289-941-4878 info@physioforme.ca

It’s been a challenging few months for staying active. We saw the closures of our favourite Hamilton gyms, dojos, studios, trails, and outdoor workout spots. Many people are anticipating the imminent opening of gyms and workout spaces. However, for martial artists, especially in grappling and close combat sports the wait may be a bit longer. 

Having competed in martial arts for many years and being sidelined by injury, I know what it’s like to sit on the sidelines. Here are some tips I’ve gathered from personal experience as a fighter and physiotherapist as well as from the scientific evidence about staying in fighting shape and mitigating injury risk during downtime.

  1. Go back to the basics.
    We all remember our first day of training. For many people so used to the strict movement patterns of weightlifting, or other sports, being asked to contort into different positions seemed insurmountable. As we advance in our techniques and combat sport vocabulary we take the basics for granted. But even the strongest buildings need foundation work now and again. Now is the time to go back to those early movements: bridging, shrimping, rolling, bear crawls, crab walks, and any other weak links that need work. For striking sports it would be basic kicks, stances, and movement patterns.
  2. Train both strength and muscular endurance.
    These two systems are very important in a well rounded combat athlete. If you don’t have the strength to push your opponent off of you, or if you don’t have the muscular endurance to hold onto a submission it’s tough to make any headway. Strength is trained at lower reps, higher rest, and higher weight (think squats and deadlifts) while muscular endurance is trained with higher reps and lower rest between sets (think sprinting, jumping etc). Now is a great time to work on muscular endurance. Find a field, get to the stairs and put the work in.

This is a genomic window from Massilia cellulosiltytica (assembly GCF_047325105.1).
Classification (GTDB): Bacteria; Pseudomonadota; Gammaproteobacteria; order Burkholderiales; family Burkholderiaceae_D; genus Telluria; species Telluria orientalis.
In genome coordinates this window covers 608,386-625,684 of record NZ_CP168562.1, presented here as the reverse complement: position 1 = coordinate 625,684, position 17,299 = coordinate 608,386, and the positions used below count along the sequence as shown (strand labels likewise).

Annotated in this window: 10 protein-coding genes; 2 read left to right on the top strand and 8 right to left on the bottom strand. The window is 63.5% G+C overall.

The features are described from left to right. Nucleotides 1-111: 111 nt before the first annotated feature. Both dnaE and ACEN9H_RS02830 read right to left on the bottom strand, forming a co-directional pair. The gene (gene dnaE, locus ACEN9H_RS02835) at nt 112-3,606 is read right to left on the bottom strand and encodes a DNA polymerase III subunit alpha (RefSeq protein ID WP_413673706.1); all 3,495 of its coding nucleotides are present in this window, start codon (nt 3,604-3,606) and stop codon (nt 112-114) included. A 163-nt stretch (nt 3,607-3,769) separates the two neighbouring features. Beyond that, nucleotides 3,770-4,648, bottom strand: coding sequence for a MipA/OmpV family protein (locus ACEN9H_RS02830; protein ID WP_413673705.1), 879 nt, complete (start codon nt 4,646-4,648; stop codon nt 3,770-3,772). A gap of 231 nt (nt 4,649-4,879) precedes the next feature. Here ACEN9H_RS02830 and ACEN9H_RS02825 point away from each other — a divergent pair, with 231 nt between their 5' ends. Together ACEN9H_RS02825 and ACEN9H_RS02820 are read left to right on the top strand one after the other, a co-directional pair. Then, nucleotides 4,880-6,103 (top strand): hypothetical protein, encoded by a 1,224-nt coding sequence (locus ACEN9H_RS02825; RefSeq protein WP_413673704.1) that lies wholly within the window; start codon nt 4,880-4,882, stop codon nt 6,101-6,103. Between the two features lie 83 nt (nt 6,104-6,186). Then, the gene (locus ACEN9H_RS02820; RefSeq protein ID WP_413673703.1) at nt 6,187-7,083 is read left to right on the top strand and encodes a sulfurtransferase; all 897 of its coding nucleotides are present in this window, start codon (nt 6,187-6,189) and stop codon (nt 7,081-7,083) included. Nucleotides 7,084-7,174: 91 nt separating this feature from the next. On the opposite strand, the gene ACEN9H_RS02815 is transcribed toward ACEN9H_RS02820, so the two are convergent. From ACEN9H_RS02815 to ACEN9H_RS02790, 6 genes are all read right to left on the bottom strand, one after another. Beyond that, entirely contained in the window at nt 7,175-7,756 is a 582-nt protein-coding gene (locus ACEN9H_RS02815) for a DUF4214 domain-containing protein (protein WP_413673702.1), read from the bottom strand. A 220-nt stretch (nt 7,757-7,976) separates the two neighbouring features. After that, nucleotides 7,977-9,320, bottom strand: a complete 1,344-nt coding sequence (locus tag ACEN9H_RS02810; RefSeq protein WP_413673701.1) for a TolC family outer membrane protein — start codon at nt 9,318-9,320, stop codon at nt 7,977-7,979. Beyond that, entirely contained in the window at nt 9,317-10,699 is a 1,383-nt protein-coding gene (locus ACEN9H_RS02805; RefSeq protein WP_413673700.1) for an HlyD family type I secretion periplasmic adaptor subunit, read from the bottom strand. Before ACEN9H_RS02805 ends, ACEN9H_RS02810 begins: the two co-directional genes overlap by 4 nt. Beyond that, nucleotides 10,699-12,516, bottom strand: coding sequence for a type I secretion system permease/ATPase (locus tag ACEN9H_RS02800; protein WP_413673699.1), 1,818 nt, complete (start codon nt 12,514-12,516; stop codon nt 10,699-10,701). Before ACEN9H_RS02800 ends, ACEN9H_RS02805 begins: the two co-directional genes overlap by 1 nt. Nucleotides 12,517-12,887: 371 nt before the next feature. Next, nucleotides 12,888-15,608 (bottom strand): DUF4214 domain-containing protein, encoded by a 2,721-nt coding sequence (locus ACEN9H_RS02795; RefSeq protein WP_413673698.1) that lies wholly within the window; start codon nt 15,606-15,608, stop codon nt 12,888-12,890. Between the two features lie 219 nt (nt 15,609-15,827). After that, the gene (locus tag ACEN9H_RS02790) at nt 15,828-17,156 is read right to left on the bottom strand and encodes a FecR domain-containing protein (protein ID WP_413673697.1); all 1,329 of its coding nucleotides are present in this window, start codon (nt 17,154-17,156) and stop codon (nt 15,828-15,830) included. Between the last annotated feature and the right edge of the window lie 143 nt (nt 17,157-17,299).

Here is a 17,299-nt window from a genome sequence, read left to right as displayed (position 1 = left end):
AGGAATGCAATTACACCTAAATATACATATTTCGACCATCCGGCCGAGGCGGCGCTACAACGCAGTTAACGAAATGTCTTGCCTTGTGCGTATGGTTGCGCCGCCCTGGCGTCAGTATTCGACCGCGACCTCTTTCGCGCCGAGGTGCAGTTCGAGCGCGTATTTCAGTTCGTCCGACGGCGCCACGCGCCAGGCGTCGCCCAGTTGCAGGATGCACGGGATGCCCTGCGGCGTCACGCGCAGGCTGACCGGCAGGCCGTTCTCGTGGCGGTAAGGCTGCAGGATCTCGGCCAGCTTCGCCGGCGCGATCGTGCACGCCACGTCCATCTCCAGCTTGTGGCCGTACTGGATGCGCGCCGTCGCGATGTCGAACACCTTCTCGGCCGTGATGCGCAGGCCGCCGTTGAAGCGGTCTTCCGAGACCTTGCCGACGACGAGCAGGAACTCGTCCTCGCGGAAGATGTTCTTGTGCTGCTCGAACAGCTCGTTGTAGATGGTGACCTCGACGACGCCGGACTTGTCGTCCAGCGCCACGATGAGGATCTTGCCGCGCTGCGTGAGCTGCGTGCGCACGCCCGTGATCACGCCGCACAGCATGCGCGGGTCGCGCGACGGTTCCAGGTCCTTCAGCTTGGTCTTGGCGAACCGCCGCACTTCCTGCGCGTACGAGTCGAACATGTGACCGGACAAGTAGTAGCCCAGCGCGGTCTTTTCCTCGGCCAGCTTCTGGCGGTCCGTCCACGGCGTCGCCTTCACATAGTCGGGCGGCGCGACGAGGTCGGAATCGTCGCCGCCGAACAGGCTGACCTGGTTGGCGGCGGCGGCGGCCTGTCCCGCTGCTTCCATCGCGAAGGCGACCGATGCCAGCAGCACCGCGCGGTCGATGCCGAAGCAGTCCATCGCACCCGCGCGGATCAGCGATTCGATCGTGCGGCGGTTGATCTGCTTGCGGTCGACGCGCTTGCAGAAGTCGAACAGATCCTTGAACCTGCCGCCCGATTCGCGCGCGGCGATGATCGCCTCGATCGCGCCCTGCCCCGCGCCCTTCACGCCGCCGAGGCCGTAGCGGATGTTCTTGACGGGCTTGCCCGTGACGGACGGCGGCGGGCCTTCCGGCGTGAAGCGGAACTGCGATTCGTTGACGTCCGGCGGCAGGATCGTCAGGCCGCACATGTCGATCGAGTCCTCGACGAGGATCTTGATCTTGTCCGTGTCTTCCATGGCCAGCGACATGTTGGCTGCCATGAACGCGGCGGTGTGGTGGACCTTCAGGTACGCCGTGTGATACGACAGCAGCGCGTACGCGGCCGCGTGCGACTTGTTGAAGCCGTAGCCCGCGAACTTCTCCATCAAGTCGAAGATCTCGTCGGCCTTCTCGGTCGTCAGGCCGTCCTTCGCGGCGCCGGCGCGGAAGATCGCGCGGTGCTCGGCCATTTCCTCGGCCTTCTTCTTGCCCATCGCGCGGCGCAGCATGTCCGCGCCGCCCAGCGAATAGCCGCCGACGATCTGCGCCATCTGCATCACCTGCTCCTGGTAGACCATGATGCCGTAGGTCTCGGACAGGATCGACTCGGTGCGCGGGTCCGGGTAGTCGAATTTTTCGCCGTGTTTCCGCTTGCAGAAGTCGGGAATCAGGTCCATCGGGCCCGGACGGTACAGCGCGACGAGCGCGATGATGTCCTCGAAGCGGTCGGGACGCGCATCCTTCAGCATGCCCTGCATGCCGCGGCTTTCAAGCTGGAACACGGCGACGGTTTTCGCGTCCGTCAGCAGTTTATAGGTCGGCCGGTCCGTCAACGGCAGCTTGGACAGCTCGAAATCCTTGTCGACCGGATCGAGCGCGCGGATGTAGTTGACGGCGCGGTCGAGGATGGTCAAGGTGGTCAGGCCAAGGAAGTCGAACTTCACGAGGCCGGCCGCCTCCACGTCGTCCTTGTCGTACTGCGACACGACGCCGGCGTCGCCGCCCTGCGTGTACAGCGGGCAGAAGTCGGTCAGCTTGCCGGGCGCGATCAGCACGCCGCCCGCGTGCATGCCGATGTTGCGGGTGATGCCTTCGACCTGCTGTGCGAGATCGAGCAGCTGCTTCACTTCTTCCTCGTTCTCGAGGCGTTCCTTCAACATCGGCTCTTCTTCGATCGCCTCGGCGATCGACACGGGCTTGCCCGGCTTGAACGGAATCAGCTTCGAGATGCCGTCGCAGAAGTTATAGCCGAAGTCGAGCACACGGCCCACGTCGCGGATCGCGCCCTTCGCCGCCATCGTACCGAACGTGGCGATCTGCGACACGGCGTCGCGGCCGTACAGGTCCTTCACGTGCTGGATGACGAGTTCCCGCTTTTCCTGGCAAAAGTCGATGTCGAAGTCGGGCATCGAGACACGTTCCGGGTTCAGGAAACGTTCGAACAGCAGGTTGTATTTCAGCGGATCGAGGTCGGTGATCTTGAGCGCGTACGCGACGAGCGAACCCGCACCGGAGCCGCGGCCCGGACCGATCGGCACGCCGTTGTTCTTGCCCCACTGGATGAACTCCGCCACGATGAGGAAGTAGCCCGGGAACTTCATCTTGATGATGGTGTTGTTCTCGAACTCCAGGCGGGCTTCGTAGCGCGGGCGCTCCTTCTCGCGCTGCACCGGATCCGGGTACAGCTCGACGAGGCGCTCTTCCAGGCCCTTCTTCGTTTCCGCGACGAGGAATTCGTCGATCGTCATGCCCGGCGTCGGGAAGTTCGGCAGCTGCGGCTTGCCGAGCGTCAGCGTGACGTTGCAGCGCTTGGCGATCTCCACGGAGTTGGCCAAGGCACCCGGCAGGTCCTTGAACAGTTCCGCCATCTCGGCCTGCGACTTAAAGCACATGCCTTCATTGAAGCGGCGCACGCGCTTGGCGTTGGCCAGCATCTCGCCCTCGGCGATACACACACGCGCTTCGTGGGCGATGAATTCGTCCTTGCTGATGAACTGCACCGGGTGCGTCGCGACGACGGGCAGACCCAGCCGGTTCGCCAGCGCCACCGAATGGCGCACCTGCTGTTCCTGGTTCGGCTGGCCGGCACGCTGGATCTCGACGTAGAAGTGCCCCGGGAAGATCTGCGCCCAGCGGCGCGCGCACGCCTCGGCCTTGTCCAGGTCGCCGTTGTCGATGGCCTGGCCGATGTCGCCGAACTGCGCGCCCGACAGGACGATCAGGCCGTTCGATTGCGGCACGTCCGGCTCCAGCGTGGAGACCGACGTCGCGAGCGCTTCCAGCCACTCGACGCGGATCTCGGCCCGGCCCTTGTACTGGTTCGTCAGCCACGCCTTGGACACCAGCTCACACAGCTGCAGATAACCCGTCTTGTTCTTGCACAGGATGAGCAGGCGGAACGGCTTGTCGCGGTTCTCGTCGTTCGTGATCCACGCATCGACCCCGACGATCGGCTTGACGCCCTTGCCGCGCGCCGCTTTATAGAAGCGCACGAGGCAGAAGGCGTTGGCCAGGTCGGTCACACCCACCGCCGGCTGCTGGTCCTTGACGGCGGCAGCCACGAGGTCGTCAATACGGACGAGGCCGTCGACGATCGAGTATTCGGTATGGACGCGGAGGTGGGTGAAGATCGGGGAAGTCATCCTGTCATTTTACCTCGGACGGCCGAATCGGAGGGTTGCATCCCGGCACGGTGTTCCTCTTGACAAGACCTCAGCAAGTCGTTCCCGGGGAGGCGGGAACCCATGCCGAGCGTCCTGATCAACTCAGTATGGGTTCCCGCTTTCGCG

In addition to becoming a better fighter, training those two energy systems are important when preventing injury. Which brings us to our very important third point:
  1. Train at end range.
    Injuries are a part of combat sports. By its very nature a submission is designed to force your partner to ‘tap out’ in order to prevent themselves from sustaining injury. While no injury is 100% preventable, we can increase our resilience and ability to control vulnerable positions.

    Many grappling injuries happen when joints are taken to their end ranges. When you’re strength training, it’s important to make sure you are working a full range of motion, especially those extreme ranges where injuries can happen. When you’re strengthening, completely straighten out your knees at the top of a squat, Work your shoulder at its most vulnerable point (90 degrees of abduction and external rotation.) If you have strong dynamic structures (muscles) supporting the passive joint structure (ligaments), it will help mitigate the most common grappling injuries. Most of us are not strong in these positions so take it slow and build the strength over time.
  1. Focus on recovery.
    We all feel like we’ve been in a constant state of recovery over the past months. But resting on the couch with a bag of chips until 2 am while watching the latest episode of your favourite Netflix show isn’t true recovery.

    When we talk about injury rehabilitation at Revive, we spend a lot of time focusing on what happens outside of training sessions. Many injuries aren’t as much a result of training stress as they are poor recovery from training stress. Remember, exercise is (positive) stress we put on our bodies, how we adapt and grow depends on how we recover.

    Take this time to focus on creating a positive routine around the important elements of recovery. Good sleep hygiene, good nutrition, and good stress management. If you have these pieces in place you’ll be amazed at how well you perform when you return.
  1. Remember why you started.
    Burnout and low motivation don’t just happen when you’ve done too much of something. Not having the social aspect of training, not competing and training at home without direction can all lead to low motivation and burnout. Take some time to remember why you started training. Watch some videos online, read some books (A Fighter’s Heart by Sam Sheridan is my personal favourite).

If you have any questions, have an injury that needs attention, or want to learn more about injury prevention, motivation and recovery, drop us a line at 289-941-4878 (text works too!) or book online at www.hamontphysio.ca